thumbnail Fig. 3

Spectra extracted from the regions indicated in Fig. 1 (left panel). The spectra are given for the Hβ, [ O iii ] λλ4959,5007 Å (upper panel) and the Hα, [ N ii ] λλ6548,6584 Å (lower panel) lines. Because it overlaps the diffuse component, the spectrum extracted for the low-velocity component shows double-peaked emission lines. The peak associated with the latter component is at lower wavelengths.

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Although the line ratios found for all components, when plotted in a BPT diagram (Baldwin et al., 1981), are typical of AGN/LINER, we note a trend to be present, with the linear component showing higher excitation levels. This may reflect a change in the ionized gas density or in the number of ionizing photons across the region we are observing. Apart from the low-velocity component, for which the full-width-at-half-maximum (FWHM) of the Hα line is ~4.5 Å (corresponding

to ~205 kms-1), the narrow velocity width of the Hα lines of the other components (FWHM ~ 3 Å corresponding to ~137 kms-1) leads us to argue (as already discussed in Santoro et al., 2015) that the jet does not drive a strong shock across the whole observed region. A more detailed analysis of the kinematics and ionization will be presented in a forthcoming paper.

It is worth noting that we find similarities with the results recently obtained (also using MUSE) for the inner filament of Cen A (Hamer et al., 2015). Indeed, both the inner and the outer filaments contain a well-defined linear knotty plus a more diffuse structure that show different kinematics and line ratios. It is thus possible that similar mechanisms are responsible for the kinematics and the ionization state of the ionized gas within both the inner and the outer filament.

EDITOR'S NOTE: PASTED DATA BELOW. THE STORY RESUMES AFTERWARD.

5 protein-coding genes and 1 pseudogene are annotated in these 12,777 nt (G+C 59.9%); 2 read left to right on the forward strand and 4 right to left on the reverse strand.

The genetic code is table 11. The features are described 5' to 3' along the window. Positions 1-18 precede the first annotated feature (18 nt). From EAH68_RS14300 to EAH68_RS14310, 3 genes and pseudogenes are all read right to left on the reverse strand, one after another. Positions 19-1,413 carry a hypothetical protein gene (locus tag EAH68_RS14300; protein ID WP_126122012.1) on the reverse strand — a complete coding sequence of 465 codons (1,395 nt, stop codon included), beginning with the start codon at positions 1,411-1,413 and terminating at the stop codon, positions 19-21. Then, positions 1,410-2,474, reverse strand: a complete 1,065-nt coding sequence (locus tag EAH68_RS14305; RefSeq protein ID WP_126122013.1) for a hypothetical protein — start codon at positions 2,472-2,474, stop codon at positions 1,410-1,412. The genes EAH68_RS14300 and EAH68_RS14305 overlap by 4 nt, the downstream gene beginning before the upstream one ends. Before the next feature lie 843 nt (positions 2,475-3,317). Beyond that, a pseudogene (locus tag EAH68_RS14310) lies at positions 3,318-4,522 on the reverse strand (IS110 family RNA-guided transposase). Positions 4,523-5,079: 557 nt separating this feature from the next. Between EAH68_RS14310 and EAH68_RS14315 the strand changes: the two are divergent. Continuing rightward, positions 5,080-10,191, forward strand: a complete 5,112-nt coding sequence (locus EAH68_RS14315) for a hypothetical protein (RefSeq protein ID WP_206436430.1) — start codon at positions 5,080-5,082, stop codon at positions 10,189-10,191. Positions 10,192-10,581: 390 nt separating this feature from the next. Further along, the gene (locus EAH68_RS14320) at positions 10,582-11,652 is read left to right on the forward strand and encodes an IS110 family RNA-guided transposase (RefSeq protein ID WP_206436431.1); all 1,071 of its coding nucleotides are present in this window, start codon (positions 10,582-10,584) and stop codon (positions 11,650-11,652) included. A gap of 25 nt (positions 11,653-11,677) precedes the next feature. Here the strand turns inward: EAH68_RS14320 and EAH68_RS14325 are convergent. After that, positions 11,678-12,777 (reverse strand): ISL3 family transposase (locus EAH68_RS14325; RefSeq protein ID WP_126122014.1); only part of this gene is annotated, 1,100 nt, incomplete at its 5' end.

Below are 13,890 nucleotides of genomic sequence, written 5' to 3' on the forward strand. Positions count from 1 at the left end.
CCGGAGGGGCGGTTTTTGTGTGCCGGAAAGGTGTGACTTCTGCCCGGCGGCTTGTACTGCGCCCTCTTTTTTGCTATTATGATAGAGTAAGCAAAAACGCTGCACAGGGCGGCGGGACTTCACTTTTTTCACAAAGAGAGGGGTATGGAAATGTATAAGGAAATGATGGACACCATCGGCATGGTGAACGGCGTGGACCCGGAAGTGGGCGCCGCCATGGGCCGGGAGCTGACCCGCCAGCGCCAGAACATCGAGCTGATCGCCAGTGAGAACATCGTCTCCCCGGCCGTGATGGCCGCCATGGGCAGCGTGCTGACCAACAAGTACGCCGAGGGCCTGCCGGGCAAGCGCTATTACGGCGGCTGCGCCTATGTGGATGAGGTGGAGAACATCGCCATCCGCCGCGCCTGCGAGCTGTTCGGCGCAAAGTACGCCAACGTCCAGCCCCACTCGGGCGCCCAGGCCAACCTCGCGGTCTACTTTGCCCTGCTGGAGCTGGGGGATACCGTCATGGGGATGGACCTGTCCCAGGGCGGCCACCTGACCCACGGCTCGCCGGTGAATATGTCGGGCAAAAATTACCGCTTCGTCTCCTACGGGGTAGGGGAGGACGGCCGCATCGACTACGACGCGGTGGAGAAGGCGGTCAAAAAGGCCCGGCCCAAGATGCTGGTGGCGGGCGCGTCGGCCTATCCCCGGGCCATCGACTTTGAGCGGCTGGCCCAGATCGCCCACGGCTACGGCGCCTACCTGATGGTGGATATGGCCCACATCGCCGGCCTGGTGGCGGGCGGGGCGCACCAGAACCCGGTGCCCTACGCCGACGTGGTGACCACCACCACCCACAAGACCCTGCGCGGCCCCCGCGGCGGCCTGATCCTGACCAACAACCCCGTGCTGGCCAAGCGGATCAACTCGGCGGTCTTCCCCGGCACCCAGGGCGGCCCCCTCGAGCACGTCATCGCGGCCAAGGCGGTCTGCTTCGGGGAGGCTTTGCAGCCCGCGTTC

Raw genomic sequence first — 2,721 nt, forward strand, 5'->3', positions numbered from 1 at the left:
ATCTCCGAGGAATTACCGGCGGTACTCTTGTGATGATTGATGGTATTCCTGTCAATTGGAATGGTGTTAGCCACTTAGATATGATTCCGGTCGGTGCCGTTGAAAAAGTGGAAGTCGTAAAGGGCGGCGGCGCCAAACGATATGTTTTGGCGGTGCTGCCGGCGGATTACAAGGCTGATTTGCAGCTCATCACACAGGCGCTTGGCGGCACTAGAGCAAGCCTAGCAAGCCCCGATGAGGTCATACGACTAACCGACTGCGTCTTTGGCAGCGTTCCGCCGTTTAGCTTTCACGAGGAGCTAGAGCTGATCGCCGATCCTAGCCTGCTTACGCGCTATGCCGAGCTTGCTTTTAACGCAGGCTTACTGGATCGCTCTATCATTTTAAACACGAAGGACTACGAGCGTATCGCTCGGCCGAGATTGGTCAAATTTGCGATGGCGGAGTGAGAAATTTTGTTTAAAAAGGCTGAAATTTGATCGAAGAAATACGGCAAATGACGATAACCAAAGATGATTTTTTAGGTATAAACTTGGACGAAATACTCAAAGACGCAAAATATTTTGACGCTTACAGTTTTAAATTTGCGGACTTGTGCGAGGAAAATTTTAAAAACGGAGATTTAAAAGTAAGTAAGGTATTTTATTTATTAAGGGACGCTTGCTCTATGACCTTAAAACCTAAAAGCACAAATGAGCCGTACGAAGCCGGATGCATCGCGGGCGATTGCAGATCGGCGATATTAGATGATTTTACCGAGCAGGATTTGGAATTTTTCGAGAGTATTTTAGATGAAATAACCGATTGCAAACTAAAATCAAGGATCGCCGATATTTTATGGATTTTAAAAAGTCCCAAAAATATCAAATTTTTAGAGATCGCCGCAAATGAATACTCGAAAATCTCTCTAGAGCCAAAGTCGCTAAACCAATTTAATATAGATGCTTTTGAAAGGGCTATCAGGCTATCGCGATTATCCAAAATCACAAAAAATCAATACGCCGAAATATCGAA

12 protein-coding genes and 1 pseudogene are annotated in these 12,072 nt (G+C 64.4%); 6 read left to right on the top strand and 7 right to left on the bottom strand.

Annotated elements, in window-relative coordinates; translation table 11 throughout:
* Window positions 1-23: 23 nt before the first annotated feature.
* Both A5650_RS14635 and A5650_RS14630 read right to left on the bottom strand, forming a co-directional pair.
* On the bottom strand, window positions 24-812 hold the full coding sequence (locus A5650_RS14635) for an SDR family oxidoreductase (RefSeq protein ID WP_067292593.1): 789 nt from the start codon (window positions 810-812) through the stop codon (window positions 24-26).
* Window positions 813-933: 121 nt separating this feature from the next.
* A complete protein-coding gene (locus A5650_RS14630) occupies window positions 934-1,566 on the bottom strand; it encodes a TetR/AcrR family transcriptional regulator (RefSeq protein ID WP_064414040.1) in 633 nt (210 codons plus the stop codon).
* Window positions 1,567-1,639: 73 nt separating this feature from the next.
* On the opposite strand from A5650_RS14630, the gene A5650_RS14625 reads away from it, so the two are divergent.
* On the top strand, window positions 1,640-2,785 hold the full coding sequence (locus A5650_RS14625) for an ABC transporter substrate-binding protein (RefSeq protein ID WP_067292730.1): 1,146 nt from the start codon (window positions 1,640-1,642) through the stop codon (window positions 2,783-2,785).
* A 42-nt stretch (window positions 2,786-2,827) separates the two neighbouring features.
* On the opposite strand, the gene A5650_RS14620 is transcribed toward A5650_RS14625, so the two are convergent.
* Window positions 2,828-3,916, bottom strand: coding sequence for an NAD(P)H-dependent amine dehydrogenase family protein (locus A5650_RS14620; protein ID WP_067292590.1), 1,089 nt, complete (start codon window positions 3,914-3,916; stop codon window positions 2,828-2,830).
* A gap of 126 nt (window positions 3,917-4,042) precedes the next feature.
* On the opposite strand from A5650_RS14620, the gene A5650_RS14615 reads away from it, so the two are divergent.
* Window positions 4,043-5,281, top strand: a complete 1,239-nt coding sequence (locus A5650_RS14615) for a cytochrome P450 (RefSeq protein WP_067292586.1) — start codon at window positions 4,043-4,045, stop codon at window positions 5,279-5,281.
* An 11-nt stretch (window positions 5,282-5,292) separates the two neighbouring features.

In summary, the general implications of our study are that the kinematics of the gas supports the idea that the large-scale jet is still an active structure, but is characterized, as expected from its morphology, by relatively low (transonic) velocities. Despite being a low-power jet, the effects of its lateral and head-on interaction with the surrounding ISM are clearly visible, and this is the first time that we can trace the gas and its kinematics at the location of a jet-cloud interaction on such small scales. This shows that the jet-ISM interaction has to be considered when studying the effect of the feedback on a galaxy that hosts a low-power radio source.

Acknowledgments

G.T. would like to thank Bernd Husemann for his help with the MUSE pipeline. The research leading to these results has received funding from the European Research Council under the European Union’s Seventh Framework Programme (FP/2007–2013)/ERC Advanced Grant RADIOLIFE-320745. Based on observations made with ESO Telescopes at the La Silla Paranal Observatory under programme 60.A-9341A.

References

All Figures

thumbnail Fig. 1

Left panel: total Hα line flux map. Blue circles mark the regions from which the spectra shown in Fig. 3 are extracted (from top to bottom: diffuse component, low-velocity component, arc-like clumps, linear component). Black-filled circles mark the stellar light that is superimposed on the ionized gas emission. The location of the position-velocity plot of Fig. 2 is indicated with a green line. Right panel: RGB image of the Hα emission showing the linear (red), the diffuse (green) and the low-velocity (blue) components. At the bottom we indicate the intensity weighted mean heliocentric velocity of each component; note that Cen A vsys ~ 540kms-1. The regions where the overlap between the linear and the diffuse components is more evident are plotted in yellow.

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In the text
thumbnail Fig. 2

Position-velocity plot of the [O iii]λ5007 Å emission taken along the line indicated in Fig. 1 (left panel). The velocities are heliocentric.

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In the text
thumbnail Fig. 3

Spectra extracted from the regions indicated in Fig. 1 (left panel). The spectra are given for the Hβ, [ O iii ] λλ4959,5007 Å (upper panel) and the Hα, [ N ii ] λλ6548,6584 Å (lower panel) lines. Because it overlaps the diffuse component, the spectrum extracted for the low-velocity component shows double-peaked emission lines. The peak associated with the latter component is at lower wavelengths.

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In the text